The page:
Why a CIO may soon be at the helm of your company
by Vallabh Sambamurthy, Eli Broad Professor of Information Technology, Accounting and Information Systems Department, Eli Broad College of Business

Vallabh Sambamurthy, Eli Broad Professor of Information Technology, Accounting and Information Systems Department, and his colleague, Ritu Agarwal, University of Maryland, published “A Roadmap for Effective CIOs? in the December 2006 issue of Information Week’s monthly magazine Optimize.

Sambamurthy is also the executive director of the Center for Leadership of the Digital Enterprise (CLODE) at the Broad School, an intellectual infrastructure of research projects, databases and case studies that focus on the strategic needs of an innovative corporation. He recently was invited to be a panelist on the topic of “Collaborate to Innovate? at the prestigious INFOCOM conference in Calcutta, India, recognizing his work in bringing academia and IT industry leaders together to promote research projects. You can probably remember when a chief information officer (CIO) was the person in your organization who ultimately made sure the company’s computer network was up and running, and that you and your coworkers could rely on that system to consistently perform key business processes. In itself, maintaining — and continuously upgrading — costeffective, efficient technologies for large, complex enterprises is no small challenge. But today’s CIOs are becoming much more integral to the success of their organizations and will be expected to take on increasingly visible and demanding leadership roles in the near future.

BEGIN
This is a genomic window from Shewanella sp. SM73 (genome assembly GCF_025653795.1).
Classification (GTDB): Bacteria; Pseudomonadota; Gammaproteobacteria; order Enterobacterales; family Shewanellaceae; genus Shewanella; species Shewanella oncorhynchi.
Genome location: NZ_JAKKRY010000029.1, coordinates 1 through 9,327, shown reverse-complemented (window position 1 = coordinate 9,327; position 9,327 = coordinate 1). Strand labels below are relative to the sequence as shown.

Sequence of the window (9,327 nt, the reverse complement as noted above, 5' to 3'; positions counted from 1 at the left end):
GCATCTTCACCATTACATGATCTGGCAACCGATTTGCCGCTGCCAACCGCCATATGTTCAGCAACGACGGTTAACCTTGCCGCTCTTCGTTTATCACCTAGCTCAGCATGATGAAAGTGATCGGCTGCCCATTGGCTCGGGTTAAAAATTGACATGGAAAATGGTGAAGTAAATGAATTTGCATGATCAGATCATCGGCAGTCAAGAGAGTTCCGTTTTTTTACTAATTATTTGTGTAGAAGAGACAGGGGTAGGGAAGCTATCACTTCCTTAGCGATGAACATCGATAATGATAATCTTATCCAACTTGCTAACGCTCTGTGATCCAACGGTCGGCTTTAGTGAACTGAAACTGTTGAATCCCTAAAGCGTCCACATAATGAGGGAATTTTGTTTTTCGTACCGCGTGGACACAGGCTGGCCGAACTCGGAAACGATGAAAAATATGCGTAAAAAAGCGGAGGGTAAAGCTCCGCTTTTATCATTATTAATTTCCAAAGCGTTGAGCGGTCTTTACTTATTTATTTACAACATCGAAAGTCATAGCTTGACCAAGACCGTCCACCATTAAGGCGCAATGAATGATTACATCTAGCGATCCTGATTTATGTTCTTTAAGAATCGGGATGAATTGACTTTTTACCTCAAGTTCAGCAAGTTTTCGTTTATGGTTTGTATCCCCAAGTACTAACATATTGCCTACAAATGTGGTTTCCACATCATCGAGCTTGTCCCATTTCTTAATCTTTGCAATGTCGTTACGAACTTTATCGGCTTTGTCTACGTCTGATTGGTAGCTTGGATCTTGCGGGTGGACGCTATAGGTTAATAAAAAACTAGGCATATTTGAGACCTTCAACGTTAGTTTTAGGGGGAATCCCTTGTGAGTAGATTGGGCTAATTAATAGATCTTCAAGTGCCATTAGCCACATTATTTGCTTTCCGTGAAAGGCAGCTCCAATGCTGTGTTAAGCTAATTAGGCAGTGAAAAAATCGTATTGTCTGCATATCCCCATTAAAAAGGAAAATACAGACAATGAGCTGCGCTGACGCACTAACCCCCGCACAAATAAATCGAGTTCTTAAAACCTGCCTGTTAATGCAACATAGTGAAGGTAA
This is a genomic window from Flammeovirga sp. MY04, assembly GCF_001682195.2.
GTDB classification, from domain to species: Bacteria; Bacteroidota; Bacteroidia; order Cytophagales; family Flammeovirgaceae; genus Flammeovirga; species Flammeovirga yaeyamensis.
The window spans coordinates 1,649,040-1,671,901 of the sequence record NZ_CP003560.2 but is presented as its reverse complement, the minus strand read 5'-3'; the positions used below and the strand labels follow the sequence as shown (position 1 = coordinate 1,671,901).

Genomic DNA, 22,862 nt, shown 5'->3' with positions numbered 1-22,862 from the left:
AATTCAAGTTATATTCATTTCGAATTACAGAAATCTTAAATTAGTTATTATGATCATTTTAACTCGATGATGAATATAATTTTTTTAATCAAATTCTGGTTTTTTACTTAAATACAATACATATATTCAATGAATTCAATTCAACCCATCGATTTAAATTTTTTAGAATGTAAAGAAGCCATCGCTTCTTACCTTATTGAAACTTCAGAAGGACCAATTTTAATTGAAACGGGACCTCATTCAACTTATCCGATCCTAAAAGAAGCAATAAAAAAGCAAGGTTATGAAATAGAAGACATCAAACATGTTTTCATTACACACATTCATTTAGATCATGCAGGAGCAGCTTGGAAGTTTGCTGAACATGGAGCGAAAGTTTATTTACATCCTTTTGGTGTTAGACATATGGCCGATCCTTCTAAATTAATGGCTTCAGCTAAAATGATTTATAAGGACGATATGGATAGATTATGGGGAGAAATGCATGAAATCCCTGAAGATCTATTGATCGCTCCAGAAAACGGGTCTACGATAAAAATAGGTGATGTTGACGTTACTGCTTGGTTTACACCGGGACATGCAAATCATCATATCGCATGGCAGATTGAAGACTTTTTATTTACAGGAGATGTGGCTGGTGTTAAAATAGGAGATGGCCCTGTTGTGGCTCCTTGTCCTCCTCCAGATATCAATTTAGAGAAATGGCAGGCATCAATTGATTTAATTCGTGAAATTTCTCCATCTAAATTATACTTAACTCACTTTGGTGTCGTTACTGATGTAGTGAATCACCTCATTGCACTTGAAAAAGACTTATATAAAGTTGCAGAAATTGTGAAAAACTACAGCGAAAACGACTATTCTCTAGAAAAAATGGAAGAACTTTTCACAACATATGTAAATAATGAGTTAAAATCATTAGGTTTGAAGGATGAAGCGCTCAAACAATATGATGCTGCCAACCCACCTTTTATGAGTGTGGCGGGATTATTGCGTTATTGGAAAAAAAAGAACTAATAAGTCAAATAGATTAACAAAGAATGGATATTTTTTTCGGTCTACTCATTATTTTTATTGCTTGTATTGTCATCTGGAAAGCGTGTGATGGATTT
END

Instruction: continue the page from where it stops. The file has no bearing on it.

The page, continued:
We know this from the research we have conducted over the last five years into the emerging roles of CIOs: Surveys, case studies and our observations of model “digital? organizations all indicate that significant transformations are taking place.


From facilitator to leader
In a recent article published in a practitioner journal with my colleague Ritu Agarwal from the University of Maryland, we identified seven major CIO roles that could be categorized in two ways. In the first category are the standardized functions of utility provider (think infrastructure), educator and information steward. These are familiar roles and they will continue to be important to organizations. The second category of roles is the newer, more visible roles that are emerging. These roles may require an entirely new skill set, sometimes referred to as “soft skills,? including good foresight, communication, teamwork and leadership. In this category, we observed four different roles: